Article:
Diagnostic protocols for disorders of mitochondrial fatty acid oxidation (FAO) generally include the measurement of plasma acylcarnitines. Many biochemical intermediates of FAO resulting from a metabolic block require carnitine conjugation for transport out of the mitochondria, and so occur as fatty acid-carnitine conjugates in the blood. Both short- and long-chain acylcarnitines are generally determined, and this procedure has a critical role to play in the diagnosis of disorders of the very long-chain, medium-chain and short-chain acyl-CoA dehydrogenase defects. Less is known about the utility of acylcarnitines for the measurement of the various chain length intermediates of the 3-hydroxyacyl-CoA dehydrogenase steps of β-oxidation. This study utilizes stable-isotope dilution gas chromatography-mass spectrometry to determine the serum or plasma concentrations of free 3-hydroxy fatty acids (3-OHFAs) of chain lengths C6 to C16. The 3-OHFA concentrations are determined in samples from normal individuals, hyperketotic individuals and patients with long-chain L-3-hydroxyacyl-CoA dehydrogenase and short-chain L-3-hydroxyacyl-CoA dehydrogenase deficiencies, both before and after hydrolysis. The results of the study indicate the relative amounts of conjugated intermediates of all chain lengths. Long-chain 3-OHFAs (C14 and C16) are found in elevated concentrations after hydrolysis, whereas short-chain and medium-chain 3-OHFAs (C6 to C12) show no difference in concentrations between the two samples in all subjects tested, suggesting that only long-chain 3-hydroxy species form conjugates. This finding has important implications for the use of the acylcarnitine assay for the diagnosis of defects involving short-chain and medium-chain 3-hydroxy fatty acids.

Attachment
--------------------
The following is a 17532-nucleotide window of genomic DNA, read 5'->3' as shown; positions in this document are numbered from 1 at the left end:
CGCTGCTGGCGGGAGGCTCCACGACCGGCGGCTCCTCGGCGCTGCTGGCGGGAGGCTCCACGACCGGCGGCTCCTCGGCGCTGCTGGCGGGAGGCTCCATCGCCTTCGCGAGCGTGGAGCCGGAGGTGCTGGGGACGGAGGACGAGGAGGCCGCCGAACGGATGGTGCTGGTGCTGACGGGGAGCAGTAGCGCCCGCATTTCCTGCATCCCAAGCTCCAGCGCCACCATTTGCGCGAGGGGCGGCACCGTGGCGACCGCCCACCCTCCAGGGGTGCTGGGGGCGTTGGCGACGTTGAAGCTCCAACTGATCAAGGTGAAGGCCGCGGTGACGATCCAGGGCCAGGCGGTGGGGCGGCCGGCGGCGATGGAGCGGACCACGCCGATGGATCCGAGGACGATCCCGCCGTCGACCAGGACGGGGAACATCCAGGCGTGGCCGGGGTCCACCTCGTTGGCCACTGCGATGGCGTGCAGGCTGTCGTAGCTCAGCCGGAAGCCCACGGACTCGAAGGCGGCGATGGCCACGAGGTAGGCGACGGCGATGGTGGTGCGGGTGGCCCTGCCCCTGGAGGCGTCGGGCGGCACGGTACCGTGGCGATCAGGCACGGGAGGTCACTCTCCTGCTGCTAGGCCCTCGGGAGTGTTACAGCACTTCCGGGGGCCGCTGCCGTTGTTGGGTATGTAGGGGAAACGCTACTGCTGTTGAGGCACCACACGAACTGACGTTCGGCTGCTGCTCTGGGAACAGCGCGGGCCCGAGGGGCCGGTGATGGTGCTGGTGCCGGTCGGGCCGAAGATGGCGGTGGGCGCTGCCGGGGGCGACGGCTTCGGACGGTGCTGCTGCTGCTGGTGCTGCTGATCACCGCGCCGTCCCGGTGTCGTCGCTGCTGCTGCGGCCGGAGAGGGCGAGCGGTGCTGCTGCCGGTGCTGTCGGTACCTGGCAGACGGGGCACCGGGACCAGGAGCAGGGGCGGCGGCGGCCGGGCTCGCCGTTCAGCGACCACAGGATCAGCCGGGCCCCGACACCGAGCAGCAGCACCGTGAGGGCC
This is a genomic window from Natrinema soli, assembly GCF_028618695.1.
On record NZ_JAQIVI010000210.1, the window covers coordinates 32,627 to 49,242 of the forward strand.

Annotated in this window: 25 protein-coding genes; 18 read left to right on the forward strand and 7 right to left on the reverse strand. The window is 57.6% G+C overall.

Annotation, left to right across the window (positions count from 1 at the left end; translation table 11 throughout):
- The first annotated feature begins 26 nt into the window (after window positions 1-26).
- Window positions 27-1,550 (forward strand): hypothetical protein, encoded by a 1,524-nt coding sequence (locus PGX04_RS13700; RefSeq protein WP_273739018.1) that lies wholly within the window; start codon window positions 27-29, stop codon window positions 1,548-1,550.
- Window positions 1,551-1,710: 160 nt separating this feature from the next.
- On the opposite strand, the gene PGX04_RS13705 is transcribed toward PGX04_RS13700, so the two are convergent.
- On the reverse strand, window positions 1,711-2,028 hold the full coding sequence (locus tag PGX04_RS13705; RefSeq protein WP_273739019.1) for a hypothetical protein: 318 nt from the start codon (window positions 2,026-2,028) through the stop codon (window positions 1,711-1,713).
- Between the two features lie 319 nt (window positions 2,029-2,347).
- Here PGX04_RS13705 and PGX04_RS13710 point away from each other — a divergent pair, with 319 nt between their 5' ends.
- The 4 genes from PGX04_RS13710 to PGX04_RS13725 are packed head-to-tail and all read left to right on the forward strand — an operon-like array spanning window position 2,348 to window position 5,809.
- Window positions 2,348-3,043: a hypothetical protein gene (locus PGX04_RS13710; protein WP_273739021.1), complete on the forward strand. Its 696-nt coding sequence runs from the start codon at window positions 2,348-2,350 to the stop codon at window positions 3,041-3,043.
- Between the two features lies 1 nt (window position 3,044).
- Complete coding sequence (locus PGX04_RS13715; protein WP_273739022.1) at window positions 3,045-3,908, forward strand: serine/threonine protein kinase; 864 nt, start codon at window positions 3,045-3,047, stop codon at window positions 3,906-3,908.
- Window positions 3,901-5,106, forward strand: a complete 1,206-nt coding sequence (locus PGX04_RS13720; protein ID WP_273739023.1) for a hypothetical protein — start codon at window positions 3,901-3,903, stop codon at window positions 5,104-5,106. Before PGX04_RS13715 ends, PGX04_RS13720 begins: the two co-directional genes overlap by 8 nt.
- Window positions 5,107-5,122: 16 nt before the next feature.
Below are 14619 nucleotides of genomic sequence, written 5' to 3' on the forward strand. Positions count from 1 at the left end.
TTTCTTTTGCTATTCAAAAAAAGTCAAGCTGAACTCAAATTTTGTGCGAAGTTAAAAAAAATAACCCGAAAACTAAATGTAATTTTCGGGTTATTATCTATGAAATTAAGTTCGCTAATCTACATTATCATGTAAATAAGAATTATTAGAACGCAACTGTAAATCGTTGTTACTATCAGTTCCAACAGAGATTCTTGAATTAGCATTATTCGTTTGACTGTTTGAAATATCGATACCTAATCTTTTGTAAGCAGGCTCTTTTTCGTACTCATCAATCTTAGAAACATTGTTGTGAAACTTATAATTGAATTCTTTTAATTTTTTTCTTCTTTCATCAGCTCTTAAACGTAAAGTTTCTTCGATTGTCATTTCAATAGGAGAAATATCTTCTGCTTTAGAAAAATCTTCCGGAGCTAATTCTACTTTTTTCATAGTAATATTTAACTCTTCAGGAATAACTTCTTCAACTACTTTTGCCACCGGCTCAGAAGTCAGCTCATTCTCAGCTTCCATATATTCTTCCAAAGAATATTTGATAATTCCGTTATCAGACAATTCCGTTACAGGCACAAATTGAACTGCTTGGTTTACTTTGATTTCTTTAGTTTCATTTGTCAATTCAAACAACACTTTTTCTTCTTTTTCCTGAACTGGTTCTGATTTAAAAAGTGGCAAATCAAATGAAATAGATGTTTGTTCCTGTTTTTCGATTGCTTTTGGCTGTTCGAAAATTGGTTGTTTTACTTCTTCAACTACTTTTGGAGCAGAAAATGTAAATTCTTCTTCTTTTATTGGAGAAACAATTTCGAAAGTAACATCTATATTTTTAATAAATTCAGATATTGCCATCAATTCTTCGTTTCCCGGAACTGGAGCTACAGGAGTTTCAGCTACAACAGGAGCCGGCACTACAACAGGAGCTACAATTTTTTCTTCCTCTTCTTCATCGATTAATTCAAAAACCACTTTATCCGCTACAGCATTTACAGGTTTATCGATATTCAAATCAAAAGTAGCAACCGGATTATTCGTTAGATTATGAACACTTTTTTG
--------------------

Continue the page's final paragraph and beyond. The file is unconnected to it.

ASJC Scopus subject areas